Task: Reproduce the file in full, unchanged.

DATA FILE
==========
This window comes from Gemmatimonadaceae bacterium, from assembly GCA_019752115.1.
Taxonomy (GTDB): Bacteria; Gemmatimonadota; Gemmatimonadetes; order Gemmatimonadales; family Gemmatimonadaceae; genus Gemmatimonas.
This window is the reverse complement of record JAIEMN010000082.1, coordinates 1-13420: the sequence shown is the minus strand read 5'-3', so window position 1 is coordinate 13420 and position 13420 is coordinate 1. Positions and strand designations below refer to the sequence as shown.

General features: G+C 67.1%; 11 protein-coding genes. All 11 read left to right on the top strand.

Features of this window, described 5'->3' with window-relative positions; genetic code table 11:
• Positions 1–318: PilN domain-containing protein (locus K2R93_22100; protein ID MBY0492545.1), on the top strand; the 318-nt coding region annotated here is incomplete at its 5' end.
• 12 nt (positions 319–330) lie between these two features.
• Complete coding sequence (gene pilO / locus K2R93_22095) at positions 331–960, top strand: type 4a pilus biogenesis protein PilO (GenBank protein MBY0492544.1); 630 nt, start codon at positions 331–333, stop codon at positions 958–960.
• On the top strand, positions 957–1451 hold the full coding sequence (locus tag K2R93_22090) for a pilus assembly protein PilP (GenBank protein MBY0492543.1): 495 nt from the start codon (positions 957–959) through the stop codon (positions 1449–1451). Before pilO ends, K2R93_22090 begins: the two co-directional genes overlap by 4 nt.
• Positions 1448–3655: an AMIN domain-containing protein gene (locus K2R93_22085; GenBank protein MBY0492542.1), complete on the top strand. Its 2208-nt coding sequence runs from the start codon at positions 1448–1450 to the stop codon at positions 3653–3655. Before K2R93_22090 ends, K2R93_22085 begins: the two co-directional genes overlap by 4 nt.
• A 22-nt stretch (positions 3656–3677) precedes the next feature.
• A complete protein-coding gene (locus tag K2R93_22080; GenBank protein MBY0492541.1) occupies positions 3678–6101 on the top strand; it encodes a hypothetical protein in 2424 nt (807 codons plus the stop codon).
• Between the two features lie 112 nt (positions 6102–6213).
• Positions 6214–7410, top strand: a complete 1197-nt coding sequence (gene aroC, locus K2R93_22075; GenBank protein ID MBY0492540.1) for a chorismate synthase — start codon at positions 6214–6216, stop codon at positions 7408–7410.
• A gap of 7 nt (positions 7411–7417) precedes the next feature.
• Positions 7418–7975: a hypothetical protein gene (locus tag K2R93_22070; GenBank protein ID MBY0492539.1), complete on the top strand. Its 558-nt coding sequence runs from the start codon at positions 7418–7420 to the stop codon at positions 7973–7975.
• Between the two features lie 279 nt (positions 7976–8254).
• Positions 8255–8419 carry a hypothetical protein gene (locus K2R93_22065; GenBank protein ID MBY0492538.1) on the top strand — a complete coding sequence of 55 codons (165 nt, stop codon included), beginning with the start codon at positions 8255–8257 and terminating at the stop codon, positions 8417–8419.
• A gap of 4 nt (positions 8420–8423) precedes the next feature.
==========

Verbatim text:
This window comes from Gemmatimonadaceae bacterium, from assembly GCA_019752115.1.
Taxonomy (GTDB): Bacteria; Gemmatimonadota; Gemmatimonadetes; order Gemmatimonadales; family Gemmatimonadaceae; genus Gemmatimonas.
This window is the reverse complement of record JAIEMN010000082.1, coordinates 1-13420: the sequence shown is the minus strand read 5'-3', so window position 1 is coordinate 13420 and position 13420 is coordinate 1. Positions and strand designations below refer to the sequence as shown.

General features: G+C 67.1%; 11 protein-coding genes. All 11 read left to right on the top strand.

Features of this window, described 5'->3' with window-relative positions; genetic code table 11:
• Positions 1–318: PilN domain-containing protein (locus K2R93_22100; protein ID MBY0492545.1), on the top strand; the 318-nt coding region annotated here is incomplete at its 5' end.
• 12 nt (positions 319–330) lie between these two features.
• Complete coding sequence (gene pilO / locus K2R93_22095) at positions 331–960, top strand: type 4a pilus biogenesis protein PilO (GenBank protein MBY0492544.1); 630 nt, start codon at positions 331–333, stop codon at positions 958–960.
• On the top strand, positions 957–1451 hold the full coding sequence (locus tag K2R93_22090) for a pilus assembly protein PilP (GenBank protein MBY0492543.1): 495 nt from the start codon (positions 957–959) through the stop codon (positions 1449–1451). Before pilO ends, K2R93_22090 begins: the two co-directional genes overlap by 4 nt.
• Positions 1448–3655: an AMIN domain-containing protein gene (locus K2R93_22085; GenBank protein MBY0492542.1), complete on the top strand. Its 2208-nt coding sequence runs from the start codon at positions 1448–1450 to the stop codon at positions 3653–3655. Before K2R93_22090 ends, K2R93_22085 begins: the two co-directional genes overlap by 4 nt.
• A 22-nt stretch (positions 3656–3677) precedes the next feature.
• A complete protein-coding gene (locus tag K2R93_22080; GenBank protein MBY0492541.1) occupies positions 3678–6101 on the top strand; it encodes a hypothetical protein in 2424 nt (807 codons plus the stop codon).
• Between the two features lie 112 nt (positions 6102–6213).
• Positions 6214–7410, top strand: a complete 1197-nt coding sequence (gene aroC, locus K2R93_22075; GenBank protein ID MBY0492540.1) for a chorismate synthase — start codon at positions 6214–6216, stop codon at positions 7408–7410.
• A gap of 7 nt (positions 7411–7417) precedes the next feature.
• Positions 7418–7975: a hypothetical protein gene (locus tag K2R93_22070; GenBank protein ID MBY0492539.1), complete on the top strand. Its 558-nt coding sequence runs from the start codon at positions 7418–7420 to the stop codon at positions 7973–7975.
• Between the two features lie 279 nt (positions 7976–8254).
• Positions 8255–8419 carry a hypothetical protein gene (locus K2R93_22065; GenBank protein ID MBY0492538.1) on the top strand — a complete coding sequence of 55 codons (165 nt, stop codon included), beginning with the start codon at positions 8255–8257 and terminating at the stop codon, positions 8417–8419.
• A gap of 4 nt (positions 8420–8423) precedes the next feature.